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Cheers in Finland, Norway and Netherlands as bars reopen

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Helsinki (AFP)

Merrymakers in Finland, Norway and the Netherlands quenched their thirst as bars reopened Monday following long closures over coronavirus, though with new distancing guidelines and shorter hours in place.

Although the sun was not shining in Helsinki, small groups of drinkers and diners gathered around midday on outdoor terraces in the city centre, which for the last two months had been empty of its usual tables and chairs.

"It feels wonderful to finally be able to open again," Ari Savunen, manager at the Ravintolakolmio group which runs a string of bars and restaurants across the capital, told AFP.

Finland's 10,000 bars and restaurants, closed to indoor customers since April 4, are only allowed to admit half of their normal capacity under regulations that will stay in place until at least the end of October.

The move has been criticised by Finland's hospitality trade union MARA, which said the customer limit will make businesses unprofitable while rent and utilities would be charged at full rates once premises reopen.

Outdoor terraces and gardens will have no customer limits, however, with the law telling punters not to get "too close" to each other without specifying a minimum distance.

Drinkers and diners must be seated at a table or bar while self-service food buffets, a much-loved staple of Finnish restaurant culture, are not allowed for hygiene reasons.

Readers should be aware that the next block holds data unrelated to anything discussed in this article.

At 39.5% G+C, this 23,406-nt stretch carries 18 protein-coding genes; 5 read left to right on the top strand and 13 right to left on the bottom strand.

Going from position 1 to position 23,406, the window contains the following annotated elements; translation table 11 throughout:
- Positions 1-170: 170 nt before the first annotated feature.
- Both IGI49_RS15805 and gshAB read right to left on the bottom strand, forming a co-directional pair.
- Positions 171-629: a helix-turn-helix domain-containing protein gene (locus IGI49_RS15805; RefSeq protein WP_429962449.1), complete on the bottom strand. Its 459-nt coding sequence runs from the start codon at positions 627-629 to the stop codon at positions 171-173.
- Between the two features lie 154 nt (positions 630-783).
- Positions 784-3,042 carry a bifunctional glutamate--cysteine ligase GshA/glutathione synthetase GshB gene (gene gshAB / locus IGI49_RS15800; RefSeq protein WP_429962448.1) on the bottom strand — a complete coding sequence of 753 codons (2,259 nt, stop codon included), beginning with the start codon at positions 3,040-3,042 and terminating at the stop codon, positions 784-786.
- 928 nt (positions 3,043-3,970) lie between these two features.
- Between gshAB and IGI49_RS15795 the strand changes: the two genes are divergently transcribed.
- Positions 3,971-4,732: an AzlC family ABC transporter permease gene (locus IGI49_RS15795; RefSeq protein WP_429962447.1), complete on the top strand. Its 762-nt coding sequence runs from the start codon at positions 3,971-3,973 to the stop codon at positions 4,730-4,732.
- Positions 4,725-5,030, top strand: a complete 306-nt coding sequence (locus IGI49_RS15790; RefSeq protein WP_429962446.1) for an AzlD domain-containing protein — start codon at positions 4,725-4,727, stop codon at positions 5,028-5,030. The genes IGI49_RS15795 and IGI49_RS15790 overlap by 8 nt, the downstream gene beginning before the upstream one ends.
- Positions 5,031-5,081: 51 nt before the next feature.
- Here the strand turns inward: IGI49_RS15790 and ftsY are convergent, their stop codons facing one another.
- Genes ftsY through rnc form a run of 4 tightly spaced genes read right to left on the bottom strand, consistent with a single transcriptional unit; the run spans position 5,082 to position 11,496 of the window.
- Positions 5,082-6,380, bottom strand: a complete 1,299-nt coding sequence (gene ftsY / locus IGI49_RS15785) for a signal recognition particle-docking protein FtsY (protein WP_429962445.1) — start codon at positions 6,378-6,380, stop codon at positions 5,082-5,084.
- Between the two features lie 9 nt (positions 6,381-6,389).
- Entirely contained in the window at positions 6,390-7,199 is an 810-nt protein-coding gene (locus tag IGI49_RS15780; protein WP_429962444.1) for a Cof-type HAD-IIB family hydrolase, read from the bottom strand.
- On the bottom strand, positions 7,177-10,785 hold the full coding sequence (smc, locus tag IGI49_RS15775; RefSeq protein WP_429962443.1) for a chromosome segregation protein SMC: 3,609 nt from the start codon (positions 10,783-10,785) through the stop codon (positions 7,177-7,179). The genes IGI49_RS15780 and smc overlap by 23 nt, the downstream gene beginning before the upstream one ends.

Ravintolakolmio's establishments have been largely closed for the last nine weeks, and the prospect of a summer season without foreign tourists means profits are likely to suffer.

- 'It's safe' -

"We're not expecting gold out of the sky, but we hope that people will at least use our services and have the confidence to come out," Savunen said.

"We've made lots of preparations to help people maintain distance and hygiene rules, so it's safe for our customers to come and enjoy being with other people," he added.

Social Services Minister Krista Kiuru said when announcing the reopening in May that this first phase required "careful and controlled steps".

Finland, a country of 5.5 million that also saw public institutions reopen on Monday, has reported 6,776 coronavirus infections and 314 deaths.

Meanwhile in Norway many were expected to take advantage of the warm weather on Monday's bank holiday to enjoy an "utepils" -- a beer consumed outdoors.

Rules stipulated that groups must be limited to 20 people, with distances of one metre (three feet) between each person except for those living under the same roof.

Only table service is allowed, regular disinfection of tables and chairs is required, and establishments must close by 11:30 pm.

"Experience up until now shows that it is harder to maintain good epidemiological precautions with high alcohol consumption," Oslo city official, Victoria Marie Evensen, said in a statement.

Bars that also serve food were authorised to reopen in early May.

Norway, which has confirmed 8,411 cases and 236 deaths from coronavirus, imposed strict measures to curb the spread of the virus on March 12.

Officials have said the epidemic is under control and began slowly lifting restrictions on April 20.

Meanwhile in the Netherlands, restaurants, cafes, terraces, museums and cinemas were all authorised to reopen on Monday.

Social distancing rules were in place, and people were asked to book in advance as establishments were limited to a maximum of 30 customers.

The Dutch government has since March operated a so-called intelligent lockdown, which was less strict than some other European countries, with no full stay-at-home orders.

A country of 17 million, the Netherlands has confirmed 46,545 cases and 5,962 deaths.

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